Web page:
The Soundshark’s Top 20 Songs of 2015

Something somebody said recently struck me as it made an awful lot of sense. Exactly when do you stop saying, ‘Happy New Year,’ to one another? Or at least when does it become acceptable at the least. I honestly don’t know, but for now, I’m still considering it an appropriate time to talk about my favourite songs of last year. Seeming I’ve made a habit of it, and I finally have time to sit down and write about them.

2015 was a challenging year as it more or less marked my transition from degree student to having to fend for myself. Sometimes it sucked, sometimes it didn’t. But something that I didn’t previously have was a companion, somebody that I hold very dear to me and somebody I look forward to what the future holds for the both of us. As such, she has had an impact on deciding this list, just as much as the rollercoaster of emotions I’ve gone through in the past year has. Like I’ve said before, I do these lists for biographical reasons, to show where I’ve been and what’s happened in years gone by. Music and memory are powerful things.

So my rules for the list are as follows: I don’t always pick songs from this year to put on the list, it involves literally anything I’ve listened to in the past year that I’ve enjoyed frequently enough (that said, there are a lot of 2015 entries on this list which makes a change), but I try to avoid putting more than one song by the same artist in. Some of my past lists had more than one or two. You can find them on Spotify if you want to.

I would like to make an honourable mentions list, but there were far too many to include on this year’s list, so I’ll skip that formality this time. Just so many good moments or songs to include the entire list. And if you would like to listen to this list uninterrupted, commentary-free, then head on over to the Spotify playlist instead.

Righty then, on with the show…

Continue reading

Who Is Louis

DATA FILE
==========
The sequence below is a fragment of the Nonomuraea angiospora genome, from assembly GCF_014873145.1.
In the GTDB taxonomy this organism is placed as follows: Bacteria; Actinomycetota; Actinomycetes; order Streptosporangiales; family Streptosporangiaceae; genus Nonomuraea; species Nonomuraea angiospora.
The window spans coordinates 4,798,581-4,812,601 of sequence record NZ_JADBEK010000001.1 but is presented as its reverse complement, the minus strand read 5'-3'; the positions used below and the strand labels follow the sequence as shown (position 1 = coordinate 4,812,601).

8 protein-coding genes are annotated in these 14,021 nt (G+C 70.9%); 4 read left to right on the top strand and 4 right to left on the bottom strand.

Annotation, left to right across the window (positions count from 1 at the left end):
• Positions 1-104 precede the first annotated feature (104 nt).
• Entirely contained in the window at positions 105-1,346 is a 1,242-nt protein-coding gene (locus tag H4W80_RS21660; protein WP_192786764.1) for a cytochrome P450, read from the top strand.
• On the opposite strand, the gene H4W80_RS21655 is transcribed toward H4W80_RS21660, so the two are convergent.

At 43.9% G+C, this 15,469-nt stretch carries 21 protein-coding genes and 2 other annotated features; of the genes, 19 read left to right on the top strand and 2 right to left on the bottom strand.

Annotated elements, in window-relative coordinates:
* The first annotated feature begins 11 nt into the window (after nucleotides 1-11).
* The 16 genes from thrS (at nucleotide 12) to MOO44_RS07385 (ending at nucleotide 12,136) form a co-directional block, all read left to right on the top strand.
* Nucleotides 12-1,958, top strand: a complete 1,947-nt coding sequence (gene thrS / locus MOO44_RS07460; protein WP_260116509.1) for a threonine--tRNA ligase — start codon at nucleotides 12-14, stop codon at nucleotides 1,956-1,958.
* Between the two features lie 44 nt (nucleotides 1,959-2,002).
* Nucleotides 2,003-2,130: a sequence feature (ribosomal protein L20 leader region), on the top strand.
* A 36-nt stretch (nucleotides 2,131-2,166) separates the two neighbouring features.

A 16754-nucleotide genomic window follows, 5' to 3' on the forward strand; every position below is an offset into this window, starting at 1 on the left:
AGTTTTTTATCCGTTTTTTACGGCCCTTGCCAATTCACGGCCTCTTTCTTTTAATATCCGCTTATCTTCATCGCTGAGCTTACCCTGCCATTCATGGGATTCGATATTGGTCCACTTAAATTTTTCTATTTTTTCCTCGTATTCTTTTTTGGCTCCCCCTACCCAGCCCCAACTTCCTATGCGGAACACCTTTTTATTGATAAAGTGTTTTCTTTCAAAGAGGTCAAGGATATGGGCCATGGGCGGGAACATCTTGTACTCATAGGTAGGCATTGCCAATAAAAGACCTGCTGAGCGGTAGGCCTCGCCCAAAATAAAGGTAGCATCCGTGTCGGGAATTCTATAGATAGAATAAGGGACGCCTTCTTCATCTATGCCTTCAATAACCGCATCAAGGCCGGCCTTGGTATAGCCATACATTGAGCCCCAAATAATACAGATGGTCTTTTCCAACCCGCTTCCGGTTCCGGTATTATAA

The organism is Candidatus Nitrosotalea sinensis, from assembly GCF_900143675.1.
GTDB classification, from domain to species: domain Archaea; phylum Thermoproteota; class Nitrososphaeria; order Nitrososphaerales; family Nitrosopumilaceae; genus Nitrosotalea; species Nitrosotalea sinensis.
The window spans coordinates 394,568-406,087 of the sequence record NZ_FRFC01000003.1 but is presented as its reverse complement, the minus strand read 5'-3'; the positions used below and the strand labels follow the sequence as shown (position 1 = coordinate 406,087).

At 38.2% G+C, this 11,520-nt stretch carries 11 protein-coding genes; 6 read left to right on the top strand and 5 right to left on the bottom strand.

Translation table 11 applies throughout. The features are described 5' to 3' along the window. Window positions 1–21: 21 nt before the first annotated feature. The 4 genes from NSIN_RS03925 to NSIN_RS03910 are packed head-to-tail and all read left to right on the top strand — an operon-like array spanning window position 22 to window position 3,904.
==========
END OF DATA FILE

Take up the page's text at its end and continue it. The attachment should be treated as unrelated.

I’ve often looked at band names and wondering if there is a market for bands whose names are questions. In a romantic sense, a fictional band in my favourite film ever is called Where’s Fluffy? A band I wish existed due to how obsessed I actually am with that film, so I could find out how awesome their music is/was. They wrote a song called Black Carnage. Do the math. On the other hand, and on a point I may expand upon at a later date, when you name your band something along the lines of Sarah Where Is My Tea or Did You Mean Australia?… yeah, those bands have broken up now. One of my favourite bands ever are Does It Offend You, Yeah?, responsible for one of my favourite albums ever, but sadly they too will be calling it a day this year. Maybe it’s just the irony of having their band name as a question that gets far too much for them. Pure speculation there. So just who exactly is Who Is Louis? And can people count on them to break this unfortunate curse? The answer seems more positive. Who Is Louis are a Danish electronic-pop troupe with a delicately sassy female vocalist and an ear for hypnotic rhythms and chilling, euphoric atmosphere. Singles of theirs currently float around on the internet if you go in pursuit of them, but they’re looking to the immediate future and to the imminent release of their debut album, which has seen more than its fair share of adversity to reach the surface. They have every right to be excited for the future. First single Fancy Me is a shape-shifting head phase of a track, skilfully blending pseudo-EDM hooks with the cool breeze of mellowed guitar ambience. I’m not intentionally writing a drinks commercial here, but it is like asking for a refreshing cocktail and piling on the ice. Synth with an analogue touch, backs the echoes of a femme fatale in the making, all paced by the gentle plucking of bass underneath to lead the track in. Icy, reverb-soaked synth stabs later replace the moderately warmer pads, like ghosts leaving the body of their hosts and give an air of tension and build-up to proceedings. The drums certainly imply as such too. But what happens as you expect the first club hit of 2016 to drop in, is something far more breathtaking. A wave of guitar brushes past, while its synth counterpart elevates the mood to being within a distant but fond, happy memory. Wandering through a realm of the serene if it were. It certainly livens up the track, as synths become far more grander and confident in their presentation in what follows and drums get rowdier, but just enough without becoming overpowering. Vocals are given more freedom and the stabs from before are allowed back into the mix as an extra hook into the skin, to ensure you don’t forget this track in a hurry. It all culminates in a luscious, surprisingly complex and layered, atmospheric pop showcase that displays the talent of three hungry and compelling musicians. So just who are Who Is Louis? A name you need to be paying attention to. The potential for a tantalising world woven together with an inventive twist on electronic pop music is only moments away.